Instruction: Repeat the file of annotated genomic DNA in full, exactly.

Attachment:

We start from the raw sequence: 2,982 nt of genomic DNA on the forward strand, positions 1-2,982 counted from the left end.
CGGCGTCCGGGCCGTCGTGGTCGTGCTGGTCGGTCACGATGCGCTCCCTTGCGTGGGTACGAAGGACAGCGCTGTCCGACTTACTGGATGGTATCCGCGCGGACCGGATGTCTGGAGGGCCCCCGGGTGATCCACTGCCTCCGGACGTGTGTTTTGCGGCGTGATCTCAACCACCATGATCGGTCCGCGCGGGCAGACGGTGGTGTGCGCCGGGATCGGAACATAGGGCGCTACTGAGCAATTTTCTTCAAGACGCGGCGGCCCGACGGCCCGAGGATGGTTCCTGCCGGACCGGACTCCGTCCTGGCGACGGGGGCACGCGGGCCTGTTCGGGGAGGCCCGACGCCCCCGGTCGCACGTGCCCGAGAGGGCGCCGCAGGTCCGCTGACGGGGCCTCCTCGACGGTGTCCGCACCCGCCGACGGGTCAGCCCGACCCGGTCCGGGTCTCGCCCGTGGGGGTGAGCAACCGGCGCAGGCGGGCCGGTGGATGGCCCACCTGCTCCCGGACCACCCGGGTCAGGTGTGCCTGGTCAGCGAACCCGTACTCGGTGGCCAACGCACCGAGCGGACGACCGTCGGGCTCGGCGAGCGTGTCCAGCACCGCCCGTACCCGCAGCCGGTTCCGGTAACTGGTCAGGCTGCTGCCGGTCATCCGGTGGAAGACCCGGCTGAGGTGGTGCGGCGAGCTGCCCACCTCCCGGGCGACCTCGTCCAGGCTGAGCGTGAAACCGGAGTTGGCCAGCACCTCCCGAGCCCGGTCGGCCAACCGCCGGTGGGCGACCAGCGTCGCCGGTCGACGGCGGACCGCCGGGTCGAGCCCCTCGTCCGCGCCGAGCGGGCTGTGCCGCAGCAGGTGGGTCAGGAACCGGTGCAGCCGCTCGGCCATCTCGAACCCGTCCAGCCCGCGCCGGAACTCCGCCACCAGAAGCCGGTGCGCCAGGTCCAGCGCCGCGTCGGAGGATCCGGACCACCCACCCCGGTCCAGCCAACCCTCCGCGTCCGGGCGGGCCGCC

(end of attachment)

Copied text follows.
We start from the raw sequence: 2,982 nt of genomic DNA on the forward strand, positions 1-2,982 counted from the left end.
CGGCGTCCGGGCCGTCGTGGTCGTGCTGGTCGGTCACGATGCGCTCCCTTGCGTGGGTACGAAGGACAGCGCTGTCCGACTTACTGGATGGTATCCGCGCGGACCGGATGTCTGGAGGGCCCCCGGGTGATCCACTGCCTCCGGACGTGTGTTTTGCGGCGTGATCTCAACCACCATGATCGGTCCGCGCGGGCAGACGGTGGTGTGCGCCGGGATCGGAACATAGGGCGCTACTGAGCAATTTTCTTCAAGACGCGGCGGCCCGACGGCCCGAGGATGGTTCCTGCCGGACCGGACTCCGTCCTGGCGACGGGGGCACGCGGGCCTGTTCGGGGAGGCCCGACGCCCCCGGTCGCACGTGCCCGAGAGGGCGCCGCAGGTCCGCTGACGGGGCCTCCTCGACGGTGTCCGCACCCGCCGACGGGTCAGCCCGACCCGGTCCGGGTCTCGCCCGTGGGGGTGAGCAACCGGCGCAGGCGGGCCGGTGGATGGCCCACCTGCTCCCGGACCACCCGGGTCAGGTGTGCCTGGTCAGCGAACCCGTACTCGGTGGCCAACGCACCGAGCGGACGACCGTCGGGCTCGGCGAGCGTGTCCAGCACCGCCCGTACCCGCAGCCGGTTCCGGTAACTGGTCAGGCTGCTGCCGGTCATCCGGTGGAAGACCCGGCTGAGGTGGTGCGGCGAGCTGCCCACCTCCCGGGCGACCTCGTCCAGGCTGAGCGTGAAACCGGAGTTGGCCAGCACCTCCCGAGCCCGGTCGGCCAACCGCCGGTGGGCGACCAGCGTCGCCGGTCGACGGCGGACCGCCGGGTCGAGCCCCTCGTCCGCGCCGAGCGGGCTGTGCCGCAGCAGGTGGGTCAGGAACCGGTGCAGCCGCTCGGCCATCTCGAACCCGTCCAGCCCGCGCCGGAACTCCGCCACCAGAAGCCGGTGCGCCAGGTCCAGCGCCGCGTCGGAGGATCCGGACCACCCACCCCGGTCCAGCCAACCCTCCGCGTCCGGGCGGGCCGCC